There are three parts to the research proposal that you are going to submit here in Blackboard: a topic proposal (two pages in length), a traditional outline of your topic (one page), and an annotated list of three potential resources (one page) that you might use in your larger research argument.
Please upload a single, four-page document here in Blackboard before the submission deadline noted in the course calendar.
You should upload your work in either a Microsoft Word file (.DOCX) or PDF file for evaluation.
- Use Times New Roman, 12-pt font for all of your work
- Use double spacing for the topic proposal and the annotated citations and single spacing for the outline.
- Include a running header (right justified) on each page with your last name and the page number.
- The document should include the following information in the upper left corner of the first page of the document:
Assignment due date
The first two pages of this document should include your research proposal. Your work should address each of the following six areas listed below, and you need to include a word count inside a parenthesis at the conclusion of each section. Please follow the word-count guidelines listed for each section as follows:
- Summary (100-150 words)
- Purpose (50-100 words)
- Audience (50-100 words)
- Opening Statement, Thesis, or Hypothesis (50-100 words)
- Method, Materials, and Data (50-100 words)
- Expected Outcomes (50-100 words)
The third page of your proposal should include a traditional outline (Roman numerals, capital letters, numbers, and lower-case letters) that plots the course for your research paper. It is okay if this plan changes in the course of your writing process, but for now you are just illustrating forethought in planning your work.
The fourth and final pages of your proposal should include the alphabetized citations for three resources that you might use to support your research argument. Each citation should include as much publication information from the core elements of the MLA documentation style as you can identify as well as a written annotation of 2-3 sentences outlining the features of this particular resource.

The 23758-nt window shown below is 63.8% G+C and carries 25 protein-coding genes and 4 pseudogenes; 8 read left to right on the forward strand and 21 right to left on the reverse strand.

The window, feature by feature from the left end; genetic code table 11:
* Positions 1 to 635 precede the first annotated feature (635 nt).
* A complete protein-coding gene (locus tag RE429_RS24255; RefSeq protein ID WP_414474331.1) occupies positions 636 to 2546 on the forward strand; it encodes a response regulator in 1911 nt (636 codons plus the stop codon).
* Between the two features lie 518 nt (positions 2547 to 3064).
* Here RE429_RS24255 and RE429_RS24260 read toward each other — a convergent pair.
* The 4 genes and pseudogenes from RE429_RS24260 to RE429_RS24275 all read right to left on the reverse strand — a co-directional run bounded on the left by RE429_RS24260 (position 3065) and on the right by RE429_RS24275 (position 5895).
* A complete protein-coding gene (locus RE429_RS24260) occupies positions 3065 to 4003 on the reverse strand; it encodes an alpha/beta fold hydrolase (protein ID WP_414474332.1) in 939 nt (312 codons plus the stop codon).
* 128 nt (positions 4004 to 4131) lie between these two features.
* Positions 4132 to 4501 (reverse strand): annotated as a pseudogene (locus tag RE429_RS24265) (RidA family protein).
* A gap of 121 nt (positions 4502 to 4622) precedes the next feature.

Please note that annotations are not required in the final draft of your research paper, which has a requirement of ten resources. This exercise is meant only to orient you to a common research practice that you are likely to encounter in future college classes. You can remove the annotations and paste the citations into your “Works Cited” page when you have finished the final draft or your research argument.
Here is a sample for what your final page should resemble:
Annotated List of Works Cited
Adams, Sarah. “Writing the College Term Paper.” College Language Association Journal, vol. 1, Southern University, spring 2016.
This article by Sarah Adams outlines the steps necessary to compose a persuasive college term paper. The piece includes sections on composing the introduction, finding and evaluating resources, and compiling a list of citations. I plan to use her advice on developing an interesting hook, where she notes that “clear college writing should capture the reader’s attention from the first page.” (1)
LESSON, DEVELOPING A RESEARCH PLAN:
What we find changes who we become.
~ Peter Morville, Ambient Findability
Research composition is the product of merging original critical thinking with timely, credible information. We conduct research almost every day—from looking up show times for movies to comparing restaurants on Yelp. Far less frequently, however, do we dip into a large (and often scattered) body of information to support an argument. Now that we have a stronger understanding of some of the important features of rhetorical theory, it is time to apply that knowledge to the composition of an argument on a topic of your choice. This learning module is designed to help you begin the process of planning and researching your term paper for this course.
Students might be surprised at how often they have to formulate arguments in their work beyond the college classroom. Attorneys in all fields must frequently draft complex arguments based on facts, expert testimony, and historical precedent. Politicians need to establish the historical and argumentative grounds for potential changes in laws and regulations, and business professionals are often called upon to defend their decisions in writing. Whenever issues of policy or protocol arise in the workplace, individuals and organizations are called upon to mediate arguments.
As we noted in the first learning module, digital technologies provide contemporary writers with access to a wealth of information, and yet the activities of locating and incorporating credible supporting materials in a research paper can still be challenging. Developing a plan and thinking carefully about which resources you might use can save a writer time in the drafting process and help contribute to a focused, clear piece of persuasive writing. (1)
Upon completion of this module, the student will be able to:
- Plan the stages of a research topic.
- Identify a topic for exploration.
- Identify a series of guiding research questions
- Establish a thesis statement.
- Identify the subdivisions of an argument.
- Locate and assess research materials.
- Create an outline for planning an argument.
- Draft a topic proposal for an argument.
- Create an annotated list of resources (Works Cited).
- Apply the elements of a Works Cited entry under the guidelines of the eighth edition of the Modern Language Association (MLA). (1)
- Online Learning Unit
- Introduction to Primary Research: Observations, Surveys, and Interviews by Dana Lynn Driscoll (Supplemental Reading)
- ENC1102 Research Proposal (attached with assignment)
- ENC1102 Final Research Argument (attached with assignment) (Due Module eight)